This giveaway is for a copy of Virgil & Owen. Many thanks to Bloomsbury Children’s Books for donating a copy for one reader. For a chance to win this copy of Virgil & Owen, please leave a comment about this post by Sunday, March 22nd at 11:59 p.m. EDT. I’ll use a random number generator to pick the winners, whose names I will announce at the bottom of this post, by Tuesday, March 24th. Please be sure to leave a valid e-mail address when you post your comment, so I can contact you to obtain your mailing address if you win. From there, my contact at Bloomsbury will ship your book out to you. (NOTE: Your e-mail address will not be published online if you leave it in the e-mail field only.) If you are the winner of the book, I will email you with the subject line of RAISING A LITERATE HUMAN – Virgil & Owen. Please respond to my e-mail with your mailing address within five days of receipt. Unfortunately, a new winner will be chosen if a response isn’t received within five days of the giveaway announcement.
Comments are now closed (3/24). Congratulations to Terrie whose commenter number was selected. She’ll receive a copy of Virgil & Owen.
7 thoughts on “Virgil & Owen: An Interview and a Book Giveaway”
Thank you for sharing! I think that sharing friends is only possible when boundaries are made very clear. That means that you don’t speak ill of te friend that you are sharing. Once that occurs, the trust has been broken and that is difficult to recoup!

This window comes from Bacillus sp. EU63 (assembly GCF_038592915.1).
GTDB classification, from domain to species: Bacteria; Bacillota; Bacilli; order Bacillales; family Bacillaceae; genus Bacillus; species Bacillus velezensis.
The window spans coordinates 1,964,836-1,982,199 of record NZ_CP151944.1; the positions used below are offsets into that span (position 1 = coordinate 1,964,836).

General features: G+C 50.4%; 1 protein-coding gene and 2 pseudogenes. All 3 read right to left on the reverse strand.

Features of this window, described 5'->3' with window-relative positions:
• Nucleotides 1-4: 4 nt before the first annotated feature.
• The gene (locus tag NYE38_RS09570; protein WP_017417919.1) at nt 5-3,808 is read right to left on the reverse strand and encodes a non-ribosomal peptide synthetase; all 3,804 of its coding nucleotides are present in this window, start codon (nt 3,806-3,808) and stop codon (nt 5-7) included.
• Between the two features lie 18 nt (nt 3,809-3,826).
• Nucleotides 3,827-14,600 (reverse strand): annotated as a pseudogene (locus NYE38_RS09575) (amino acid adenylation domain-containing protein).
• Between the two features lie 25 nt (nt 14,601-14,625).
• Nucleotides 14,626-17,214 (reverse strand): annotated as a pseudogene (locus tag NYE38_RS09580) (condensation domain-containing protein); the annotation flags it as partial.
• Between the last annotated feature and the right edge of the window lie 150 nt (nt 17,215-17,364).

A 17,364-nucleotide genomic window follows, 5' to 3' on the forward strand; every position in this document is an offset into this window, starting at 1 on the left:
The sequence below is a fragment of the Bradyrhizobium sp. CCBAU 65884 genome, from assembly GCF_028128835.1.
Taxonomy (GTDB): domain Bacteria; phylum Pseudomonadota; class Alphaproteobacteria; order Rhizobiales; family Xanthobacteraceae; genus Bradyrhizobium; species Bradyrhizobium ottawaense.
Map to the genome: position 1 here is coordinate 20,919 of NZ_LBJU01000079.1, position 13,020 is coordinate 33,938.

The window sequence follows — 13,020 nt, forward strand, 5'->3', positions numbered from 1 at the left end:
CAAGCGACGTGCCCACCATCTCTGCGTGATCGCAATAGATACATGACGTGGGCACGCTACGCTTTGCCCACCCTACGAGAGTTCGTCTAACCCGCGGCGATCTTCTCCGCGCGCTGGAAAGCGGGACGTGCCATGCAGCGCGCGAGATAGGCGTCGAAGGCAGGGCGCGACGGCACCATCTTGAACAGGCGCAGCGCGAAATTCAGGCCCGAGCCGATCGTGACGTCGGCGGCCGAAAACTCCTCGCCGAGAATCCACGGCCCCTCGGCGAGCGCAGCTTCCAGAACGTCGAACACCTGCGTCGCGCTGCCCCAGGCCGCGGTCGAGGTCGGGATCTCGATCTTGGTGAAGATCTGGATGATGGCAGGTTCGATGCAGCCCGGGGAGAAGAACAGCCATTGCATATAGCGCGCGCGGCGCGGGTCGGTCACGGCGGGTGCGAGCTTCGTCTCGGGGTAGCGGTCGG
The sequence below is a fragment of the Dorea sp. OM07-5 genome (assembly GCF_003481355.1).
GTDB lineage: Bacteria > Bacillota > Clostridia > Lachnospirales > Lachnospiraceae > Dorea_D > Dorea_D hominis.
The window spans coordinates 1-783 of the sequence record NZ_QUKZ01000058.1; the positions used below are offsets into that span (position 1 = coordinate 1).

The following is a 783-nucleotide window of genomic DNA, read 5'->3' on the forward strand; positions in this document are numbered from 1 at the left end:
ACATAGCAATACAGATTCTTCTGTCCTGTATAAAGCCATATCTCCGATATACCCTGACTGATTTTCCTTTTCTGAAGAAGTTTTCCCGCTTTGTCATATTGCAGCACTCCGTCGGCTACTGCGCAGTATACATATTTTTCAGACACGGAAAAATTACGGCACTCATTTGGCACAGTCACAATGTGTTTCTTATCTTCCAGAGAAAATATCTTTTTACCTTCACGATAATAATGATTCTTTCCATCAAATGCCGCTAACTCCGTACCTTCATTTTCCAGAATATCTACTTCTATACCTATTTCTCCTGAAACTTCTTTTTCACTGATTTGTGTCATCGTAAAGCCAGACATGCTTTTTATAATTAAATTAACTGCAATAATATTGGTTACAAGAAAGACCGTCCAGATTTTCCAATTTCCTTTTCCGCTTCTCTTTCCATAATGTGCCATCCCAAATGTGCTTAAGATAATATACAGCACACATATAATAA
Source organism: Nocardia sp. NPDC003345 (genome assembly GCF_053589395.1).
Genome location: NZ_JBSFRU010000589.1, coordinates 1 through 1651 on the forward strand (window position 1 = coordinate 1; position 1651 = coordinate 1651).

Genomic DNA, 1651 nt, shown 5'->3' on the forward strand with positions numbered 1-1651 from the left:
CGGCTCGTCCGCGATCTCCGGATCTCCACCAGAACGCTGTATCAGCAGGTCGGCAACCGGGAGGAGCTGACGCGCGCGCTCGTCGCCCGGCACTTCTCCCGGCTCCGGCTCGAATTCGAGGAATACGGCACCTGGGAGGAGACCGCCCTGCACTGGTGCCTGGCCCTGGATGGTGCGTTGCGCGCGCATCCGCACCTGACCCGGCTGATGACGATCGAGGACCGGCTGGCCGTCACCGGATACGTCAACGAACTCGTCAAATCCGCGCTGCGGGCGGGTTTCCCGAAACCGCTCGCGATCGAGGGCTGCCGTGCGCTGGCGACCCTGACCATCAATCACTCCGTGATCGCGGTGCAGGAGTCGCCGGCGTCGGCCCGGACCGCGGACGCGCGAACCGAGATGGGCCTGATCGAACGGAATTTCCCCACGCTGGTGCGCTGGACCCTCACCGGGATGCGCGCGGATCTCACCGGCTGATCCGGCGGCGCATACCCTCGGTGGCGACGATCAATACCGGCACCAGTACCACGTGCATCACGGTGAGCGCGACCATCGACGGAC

I think sharing a friend is possible, if everyone is on the same page. I like the subject area for all ages. We can always use arson on sharing friends. It’s difficult to do, however, once it’s done, it can bring pleasure to everyone involved!
Sounds like a book that I need at home and at school. We have lots of conversations about being a friend first to get a friend. I haven’t had the sharing a friend conversation … that will come when kindergarten comes this fall. Thanks for sharing this title. We can’t wait to read it! (I’m also a sucker for penguins and polar bears!)
It’s fascinating to read the process that people go through to come up with a story. Her paintings are wonderful. Thanks for sharing, Stacey, and for bending your rules about talking animals.
Sounds like a lovely book! 🙂
I need this book for a book bundle I am working on! I love love love your book recommendations. You never steer me wrong. I also enjoy your chats with the authors. Keep them coming…BTW can’t wait to read your book.
I don’t think that’s a bizarre rule. 🙂